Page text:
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I lied about my enthusiasm for feedback

If you know me or have worked with me, you might have heard me often say, “I love feedback! Please tell me: what do I do well? What should I improve?” and “How can I help you?”

This was my mantra in various companies, aiming to cultivate a culture of feedback across teams and beyond. The intention was noble but here’s a candid darker confession – I was lying.

Yes, you read that right. I don’t actually like feedback.
But who does, really? Hearing about our imperfections and visible flaws isn’t pleasant.

Yet, feedback is indispensable!
The discomfort it brings is undeniable. Acknowledging our imperfections and hearing about our visible flaws can be a bitter pill to swallow. However, this discomfort is where growth begins.


Is Feedback necessary for growth?

I was reading the book “Insights – Why We’re Not as Self-Aware as We Think, and How Seeing Ourselves Clearly Helps Us Succeed at Work and in Life” by Tascha Eurich, a recommendation from Dr. Delia McCabe and my mentor Natascha Speets. The book triggered my thoughts onto many themes, that I am still chewing on but today, particularly, I wanna talk about feedback. A suited theme for this year’s beginning.

Let’s face it, we all occasionally lie about our enthusiasm for feedback.
I see you, rolling your eyes and thinking “Well, no me! I always encourage and tell everyone I want feedback!”

How often have we sought feedback, secretly hoping for praise instead of constructive criticism?
It’s human nature to shy away from the uncomfortable truth. Our aversion to giving and receiving constructive feedback is rooted in human psychology. It is not necessarily safe, it can be a threat to our brains.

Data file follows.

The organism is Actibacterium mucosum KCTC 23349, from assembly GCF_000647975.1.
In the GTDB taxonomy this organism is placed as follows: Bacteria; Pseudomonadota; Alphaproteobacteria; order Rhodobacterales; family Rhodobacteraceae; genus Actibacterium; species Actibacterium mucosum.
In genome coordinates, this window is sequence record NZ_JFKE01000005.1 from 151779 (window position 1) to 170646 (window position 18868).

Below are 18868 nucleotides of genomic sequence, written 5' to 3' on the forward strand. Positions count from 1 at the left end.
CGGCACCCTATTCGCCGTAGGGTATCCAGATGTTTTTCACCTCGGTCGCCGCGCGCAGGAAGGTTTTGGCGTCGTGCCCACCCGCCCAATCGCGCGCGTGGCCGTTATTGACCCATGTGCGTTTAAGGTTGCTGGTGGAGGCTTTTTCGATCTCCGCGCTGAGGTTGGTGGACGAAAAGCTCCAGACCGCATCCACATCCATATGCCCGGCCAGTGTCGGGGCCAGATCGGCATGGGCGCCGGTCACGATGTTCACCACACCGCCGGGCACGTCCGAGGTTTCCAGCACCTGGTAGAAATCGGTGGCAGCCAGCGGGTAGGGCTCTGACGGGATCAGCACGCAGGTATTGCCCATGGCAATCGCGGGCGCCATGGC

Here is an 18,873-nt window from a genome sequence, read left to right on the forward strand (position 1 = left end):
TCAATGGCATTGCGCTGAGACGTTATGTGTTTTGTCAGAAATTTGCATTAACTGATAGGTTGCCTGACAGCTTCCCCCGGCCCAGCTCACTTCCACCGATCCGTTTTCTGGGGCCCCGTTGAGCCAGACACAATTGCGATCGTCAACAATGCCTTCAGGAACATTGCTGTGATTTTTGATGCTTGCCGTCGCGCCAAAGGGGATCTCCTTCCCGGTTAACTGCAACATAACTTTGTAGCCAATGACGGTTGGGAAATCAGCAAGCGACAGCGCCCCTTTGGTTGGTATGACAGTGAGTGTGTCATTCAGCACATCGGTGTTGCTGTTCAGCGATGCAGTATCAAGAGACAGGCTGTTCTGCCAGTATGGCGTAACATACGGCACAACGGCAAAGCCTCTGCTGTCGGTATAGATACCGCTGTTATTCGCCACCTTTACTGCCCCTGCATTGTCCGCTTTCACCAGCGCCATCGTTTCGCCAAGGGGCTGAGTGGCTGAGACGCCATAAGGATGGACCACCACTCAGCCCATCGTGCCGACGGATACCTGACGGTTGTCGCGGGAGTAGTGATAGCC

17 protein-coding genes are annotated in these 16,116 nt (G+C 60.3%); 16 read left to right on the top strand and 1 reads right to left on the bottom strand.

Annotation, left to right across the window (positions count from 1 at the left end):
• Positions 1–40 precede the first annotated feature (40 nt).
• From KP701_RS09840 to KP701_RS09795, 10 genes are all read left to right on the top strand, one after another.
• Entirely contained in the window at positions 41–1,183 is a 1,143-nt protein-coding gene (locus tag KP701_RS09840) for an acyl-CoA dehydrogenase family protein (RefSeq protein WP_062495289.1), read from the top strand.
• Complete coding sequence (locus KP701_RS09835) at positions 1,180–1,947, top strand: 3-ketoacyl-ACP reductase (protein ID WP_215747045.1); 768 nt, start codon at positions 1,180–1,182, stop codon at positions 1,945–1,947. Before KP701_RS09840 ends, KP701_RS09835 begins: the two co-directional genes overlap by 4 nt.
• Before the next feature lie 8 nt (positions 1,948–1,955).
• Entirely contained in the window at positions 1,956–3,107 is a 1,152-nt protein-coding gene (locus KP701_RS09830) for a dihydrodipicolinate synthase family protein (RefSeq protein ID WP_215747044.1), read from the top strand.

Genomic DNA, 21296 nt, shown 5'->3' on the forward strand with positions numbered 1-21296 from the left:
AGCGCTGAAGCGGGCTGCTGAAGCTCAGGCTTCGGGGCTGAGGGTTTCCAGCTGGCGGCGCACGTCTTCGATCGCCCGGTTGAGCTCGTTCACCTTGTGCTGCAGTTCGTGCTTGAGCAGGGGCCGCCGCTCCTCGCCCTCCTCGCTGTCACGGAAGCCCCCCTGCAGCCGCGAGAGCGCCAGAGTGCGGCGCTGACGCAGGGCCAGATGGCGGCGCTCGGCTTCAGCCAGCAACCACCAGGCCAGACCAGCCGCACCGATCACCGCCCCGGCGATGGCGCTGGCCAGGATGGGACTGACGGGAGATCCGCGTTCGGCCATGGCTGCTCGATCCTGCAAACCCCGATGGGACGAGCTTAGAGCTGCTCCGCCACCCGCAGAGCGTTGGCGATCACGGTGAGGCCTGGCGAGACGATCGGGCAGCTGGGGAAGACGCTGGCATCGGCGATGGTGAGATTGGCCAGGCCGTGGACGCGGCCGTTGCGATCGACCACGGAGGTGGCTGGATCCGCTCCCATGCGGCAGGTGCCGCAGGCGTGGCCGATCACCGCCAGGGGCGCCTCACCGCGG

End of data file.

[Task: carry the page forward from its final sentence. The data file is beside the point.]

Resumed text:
We worry about reactions – tears, anger, or worse. This fear leads to a culture where opinions about us are freely shared with everyone but us.
We prefer sharing our opinions about others with anyone but the person concerned.

How many times in your life have you shared something about someone with everyone except the person involved? Or how many times in your life have you embellished your constructive feedback concerning this person when it was time to deliver your feedback? This pattern is present in the workplace, where feedback is often limited to those obligatory, eye-roll-inducing yearly HR reviews.

So, how do we break this cycle and receive genuine, useful feedback more than once a year?


How can feedback be unhelpful or even harmful?

Before diving into useful actions we can all take, I want to address an elephant in the room.

While tools like regular 360 feedback and anonymous feedback sessions can kickstart the habit of giving and receiving feedback, they don’t always yield strong insights for the individual.
Sometimes, such feedback can even be damaging or hurtful. Particularly when those giving it don’t have the recipient’s best interests in mind.

I’ve been on the receiving end of this kind of feedback, and yes, I cried.